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This is not Europe’s finest hour. Aside from the reality of rolling crises in Greece and Spain, there is the humiliation of not-so-subtle reprimands from the rest of the world. Poor nations that are accustomed to being lectured to are turning the tables.
World Bank President Robert Zoellick, whose institution helps the world’s poorest countries, is openly exasperated that the rich nations of Europe can’t get their act together. With some $125 billion deployed, “to have that be a negative story is amazing,” Zoellick said today at a panel discussion in the Mexican resort of Los Cabos, where leaders of the G-20 nations are gathered. “It’s because the execution was extremely poor.”
Indonesia, which was a Dutch colony until after World War II, is equally dismayed by the performance of its erstwhile European rulers. “I hope that one way or another our European colleagues will reach an agreement on rigorous methods to manage the crisis,” Indonesian President Susilo Bambang Yudhoyono said in Los Cabos. “The absence of such methods will have unsettling consequences to all of us.”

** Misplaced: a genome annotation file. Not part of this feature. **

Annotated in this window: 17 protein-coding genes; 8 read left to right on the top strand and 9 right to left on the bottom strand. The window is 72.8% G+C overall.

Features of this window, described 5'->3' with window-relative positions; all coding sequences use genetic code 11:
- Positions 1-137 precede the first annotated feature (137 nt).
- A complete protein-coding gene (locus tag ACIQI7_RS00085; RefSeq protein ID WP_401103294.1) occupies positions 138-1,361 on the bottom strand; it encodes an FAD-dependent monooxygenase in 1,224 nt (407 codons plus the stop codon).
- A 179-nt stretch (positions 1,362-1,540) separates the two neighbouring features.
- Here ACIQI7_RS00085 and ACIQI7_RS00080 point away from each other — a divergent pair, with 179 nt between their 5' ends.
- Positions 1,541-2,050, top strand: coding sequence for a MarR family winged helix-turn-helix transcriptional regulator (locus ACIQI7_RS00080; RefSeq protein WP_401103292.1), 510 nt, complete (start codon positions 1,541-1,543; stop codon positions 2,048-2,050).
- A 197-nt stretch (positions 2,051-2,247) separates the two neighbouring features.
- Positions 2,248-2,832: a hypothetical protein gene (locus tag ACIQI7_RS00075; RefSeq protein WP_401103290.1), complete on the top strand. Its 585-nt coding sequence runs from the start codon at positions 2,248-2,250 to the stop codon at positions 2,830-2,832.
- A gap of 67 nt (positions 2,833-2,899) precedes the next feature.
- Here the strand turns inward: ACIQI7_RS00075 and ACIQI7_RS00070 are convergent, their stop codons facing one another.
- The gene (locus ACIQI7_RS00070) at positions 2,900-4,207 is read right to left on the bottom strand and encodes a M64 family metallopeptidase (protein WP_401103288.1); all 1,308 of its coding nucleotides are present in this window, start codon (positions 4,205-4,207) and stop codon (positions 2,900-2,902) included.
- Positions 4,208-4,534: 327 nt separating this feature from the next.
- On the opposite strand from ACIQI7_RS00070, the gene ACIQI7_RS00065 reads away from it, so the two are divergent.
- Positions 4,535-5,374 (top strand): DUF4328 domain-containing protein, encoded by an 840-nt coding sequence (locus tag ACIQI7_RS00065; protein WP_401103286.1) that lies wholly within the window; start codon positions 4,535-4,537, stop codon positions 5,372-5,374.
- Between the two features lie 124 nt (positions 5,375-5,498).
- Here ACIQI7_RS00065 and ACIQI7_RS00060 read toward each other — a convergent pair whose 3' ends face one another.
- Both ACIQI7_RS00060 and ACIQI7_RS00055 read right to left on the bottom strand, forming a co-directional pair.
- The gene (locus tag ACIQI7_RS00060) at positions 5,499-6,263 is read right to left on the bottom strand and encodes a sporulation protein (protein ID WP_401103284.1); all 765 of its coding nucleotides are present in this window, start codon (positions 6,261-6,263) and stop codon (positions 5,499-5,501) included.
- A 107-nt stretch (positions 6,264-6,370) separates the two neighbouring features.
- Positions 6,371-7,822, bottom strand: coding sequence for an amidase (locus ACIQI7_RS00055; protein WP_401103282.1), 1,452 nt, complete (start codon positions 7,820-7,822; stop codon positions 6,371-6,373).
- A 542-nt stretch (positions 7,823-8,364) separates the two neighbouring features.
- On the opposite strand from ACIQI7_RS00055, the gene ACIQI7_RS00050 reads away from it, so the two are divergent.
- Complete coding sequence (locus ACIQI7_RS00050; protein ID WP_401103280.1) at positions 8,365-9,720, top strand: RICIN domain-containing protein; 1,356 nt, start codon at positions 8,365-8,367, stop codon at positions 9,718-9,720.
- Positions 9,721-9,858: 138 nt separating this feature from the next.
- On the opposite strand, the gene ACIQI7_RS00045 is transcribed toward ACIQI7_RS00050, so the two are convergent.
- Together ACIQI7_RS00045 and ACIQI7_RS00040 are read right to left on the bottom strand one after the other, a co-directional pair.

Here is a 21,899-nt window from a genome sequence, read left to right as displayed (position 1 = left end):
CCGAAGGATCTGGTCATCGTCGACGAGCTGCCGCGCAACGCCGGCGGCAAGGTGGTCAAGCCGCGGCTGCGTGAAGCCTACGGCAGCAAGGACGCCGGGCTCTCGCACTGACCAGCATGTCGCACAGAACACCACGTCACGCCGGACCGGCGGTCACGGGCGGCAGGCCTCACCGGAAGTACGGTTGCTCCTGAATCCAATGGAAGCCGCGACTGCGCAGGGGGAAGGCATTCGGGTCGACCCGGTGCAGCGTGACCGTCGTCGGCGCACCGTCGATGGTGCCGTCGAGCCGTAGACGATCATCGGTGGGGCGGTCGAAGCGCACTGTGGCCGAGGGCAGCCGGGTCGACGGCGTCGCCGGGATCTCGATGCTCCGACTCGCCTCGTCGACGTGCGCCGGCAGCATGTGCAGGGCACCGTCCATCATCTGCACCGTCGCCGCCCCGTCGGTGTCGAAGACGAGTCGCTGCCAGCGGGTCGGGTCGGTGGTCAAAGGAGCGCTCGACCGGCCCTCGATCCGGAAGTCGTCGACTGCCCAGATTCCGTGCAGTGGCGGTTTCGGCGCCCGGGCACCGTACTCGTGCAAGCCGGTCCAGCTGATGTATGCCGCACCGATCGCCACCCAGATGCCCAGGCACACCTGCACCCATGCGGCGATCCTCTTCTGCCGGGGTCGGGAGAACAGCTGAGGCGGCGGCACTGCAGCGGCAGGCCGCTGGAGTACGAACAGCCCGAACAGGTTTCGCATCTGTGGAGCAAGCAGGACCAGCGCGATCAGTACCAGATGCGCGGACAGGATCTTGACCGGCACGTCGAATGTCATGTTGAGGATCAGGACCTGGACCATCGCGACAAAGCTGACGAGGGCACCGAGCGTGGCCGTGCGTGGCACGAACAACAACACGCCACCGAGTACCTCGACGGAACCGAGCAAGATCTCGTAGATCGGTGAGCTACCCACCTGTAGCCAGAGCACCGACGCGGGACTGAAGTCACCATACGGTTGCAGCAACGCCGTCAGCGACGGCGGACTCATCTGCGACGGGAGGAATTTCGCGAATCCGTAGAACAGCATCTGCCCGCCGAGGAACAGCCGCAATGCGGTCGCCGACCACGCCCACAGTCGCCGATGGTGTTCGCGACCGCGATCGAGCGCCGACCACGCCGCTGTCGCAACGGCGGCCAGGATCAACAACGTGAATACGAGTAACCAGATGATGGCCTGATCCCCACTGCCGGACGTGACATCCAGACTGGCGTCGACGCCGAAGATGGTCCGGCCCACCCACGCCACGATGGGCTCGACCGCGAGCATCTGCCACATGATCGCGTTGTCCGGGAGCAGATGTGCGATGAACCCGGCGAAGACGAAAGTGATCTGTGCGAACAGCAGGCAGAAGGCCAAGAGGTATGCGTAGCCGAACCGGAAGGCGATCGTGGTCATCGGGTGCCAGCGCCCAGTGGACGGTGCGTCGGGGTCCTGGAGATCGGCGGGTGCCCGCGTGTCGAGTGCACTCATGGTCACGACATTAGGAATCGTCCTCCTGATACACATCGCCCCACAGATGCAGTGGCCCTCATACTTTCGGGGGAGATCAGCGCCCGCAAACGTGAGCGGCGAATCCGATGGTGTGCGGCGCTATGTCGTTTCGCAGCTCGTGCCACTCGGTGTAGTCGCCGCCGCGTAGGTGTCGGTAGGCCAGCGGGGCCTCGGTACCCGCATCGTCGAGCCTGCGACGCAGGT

Germany, as Europe’s biggest and strongest economy, is coming in for more blame than others for the continent’s bumbling response to the crisis. “It’s not a complete beating-up session, but Germany is the recipient of fairly caustic criticism from other members of the G-20,” Rob Carnell, chief international economist at ING Bank NV in London, said by telephone.
But it will take more than “fairly caustic criticism” from fellow leaders to change Europe’s dynamic. German Chancellor Angela Merkel told reporters today that she opposes any changes in the terms of Greece’s bailout. Said Merkel: “There can be no loosening on the reform steps.”
Let the euro crisis carry on.